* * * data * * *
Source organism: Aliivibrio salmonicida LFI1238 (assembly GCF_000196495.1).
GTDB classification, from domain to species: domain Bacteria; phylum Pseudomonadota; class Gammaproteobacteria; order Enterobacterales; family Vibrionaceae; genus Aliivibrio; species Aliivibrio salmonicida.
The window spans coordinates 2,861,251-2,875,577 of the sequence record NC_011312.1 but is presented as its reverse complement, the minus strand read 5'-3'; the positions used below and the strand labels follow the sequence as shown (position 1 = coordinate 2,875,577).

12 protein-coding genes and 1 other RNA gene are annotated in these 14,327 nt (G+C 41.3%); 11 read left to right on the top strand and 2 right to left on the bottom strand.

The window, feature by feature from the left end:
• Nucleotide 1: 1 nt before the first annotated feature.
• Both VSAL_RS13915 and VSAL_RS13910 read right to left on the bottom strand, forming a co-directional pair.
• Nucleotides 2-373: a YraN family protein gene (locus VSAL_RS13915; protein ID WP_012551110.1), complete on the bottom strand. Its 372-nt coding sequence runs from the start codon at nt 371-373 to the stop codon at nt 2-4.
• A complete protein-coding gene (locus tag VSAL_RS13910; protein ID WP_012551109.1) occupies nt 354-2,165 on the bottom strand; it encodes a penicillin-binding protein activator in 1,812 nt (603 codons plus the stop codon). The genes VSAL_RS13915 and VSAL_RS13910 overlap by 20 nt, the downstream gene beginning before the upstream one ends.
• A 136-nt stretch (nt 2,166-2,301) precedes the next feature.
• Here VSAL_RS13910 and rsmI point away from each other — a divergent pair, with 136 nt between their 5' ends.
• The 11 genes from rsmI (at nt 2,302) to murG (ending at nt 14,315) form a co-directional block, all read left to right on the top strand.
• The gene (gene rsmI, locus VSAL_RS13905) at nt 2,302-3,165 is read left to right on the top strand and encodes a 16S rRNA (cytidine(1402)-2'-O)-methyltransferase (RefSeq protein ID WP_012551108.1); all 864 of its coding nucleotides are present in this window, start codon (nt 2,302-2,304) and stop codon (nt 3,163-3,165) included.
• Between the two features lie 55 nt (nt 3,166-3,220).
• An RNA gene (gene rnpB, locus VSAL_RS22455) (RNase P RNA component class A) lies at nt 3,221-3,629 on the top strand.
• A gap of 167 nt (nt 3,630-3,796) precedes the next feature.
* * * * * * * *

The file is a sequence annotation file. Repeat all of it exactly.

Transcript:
Source organism: Aliivibrio salmonicida LFI1238 (assembly GCF_000196495.1).
GTDB classification, from domain to species: domain Bacteria; phylum Pseudomonadota; class Gammaproteobacteria; order Enterobacterales; family Vibrionaceae; genus Aliivibrio; species Aliivibrio salmonicida.
The window spans coordinates 2,861,251-2,875,577 of the sequence record NC_011312.1 but is presented as its reverse complement, the minus strand read 5'-3'; the positions used below and the strand labels follow the sequence as shown (position 1 = coordinate 2,875,577).

12 protein-coding genes and 1 other RNA gene are annotated in these 14,327 nt (G+C 41.3%); 11 read left to right on the top strand and 2 right to left on the bottom strand.

The window, feature by feature from the left end:
• Nucleotide 1: 1 nt before the first annotated feature.
• Both VSAL_RS13915 and VSAL_RS13910 read right to left on the bottom strand, forming a co-directional pair.
• Nucleotides 2-373: a YraN family protein gene (locus VSAL_RS13915; protein ID WP_012551110.1), complete on the bottom strand. Its 372-nt coding sequence runs from the start codon at nt 371-373 to the stop codon at nt 2-4.
• A complete protein-coding gene (locus tag VSAL_RS13910; protein ID WP_012551109.1) occupies nt 354-2,165 on the bottom strand; it encodes a penicillin-binding protein activator in 1,812 nt (603 codons plus the stop codon). The genes VSAL_RS13915 and VSAL_RS13910 overlap by 20 nt, the downstream gene beginning before the upstream one ends.
• A 136-nt stretch (nt 2,166-2,301) precedes the next feature.
• Here VSAL_RS13910 and rsmI point away from each other — a divergent pair, with 136 nt between their 5' ends.
• The 11 genes from rsmI (at nt 2,302) to murG (ending at nt 14,315) form a co-directional block, all read left to right on the top strand.
• The gene (gene rsmI, locus VSAL_RS13905) at nt 2,302-3,165 is read left to right on the top strand and encodes a 16S rRNA (cytidine(1402)-2'-O)-methyltransferase (RefSeq protein ID WP_012551108.1); all 864 of its coding nucleotides are present in this window, start codon (nt 2,302-2,304) and stop codon (nt 3,163-3,165) included.
• Between the two features lie 55 nt (nt 3,166-3,220).
• An RNA gene (gene rnpB, locus VSAL_RS22455) (RNase P RNA component class A) lies at nt 3,221-3,629 on the top strand.
• A gap of 167 nt (nt 3,630-3,796) precedes the next feature.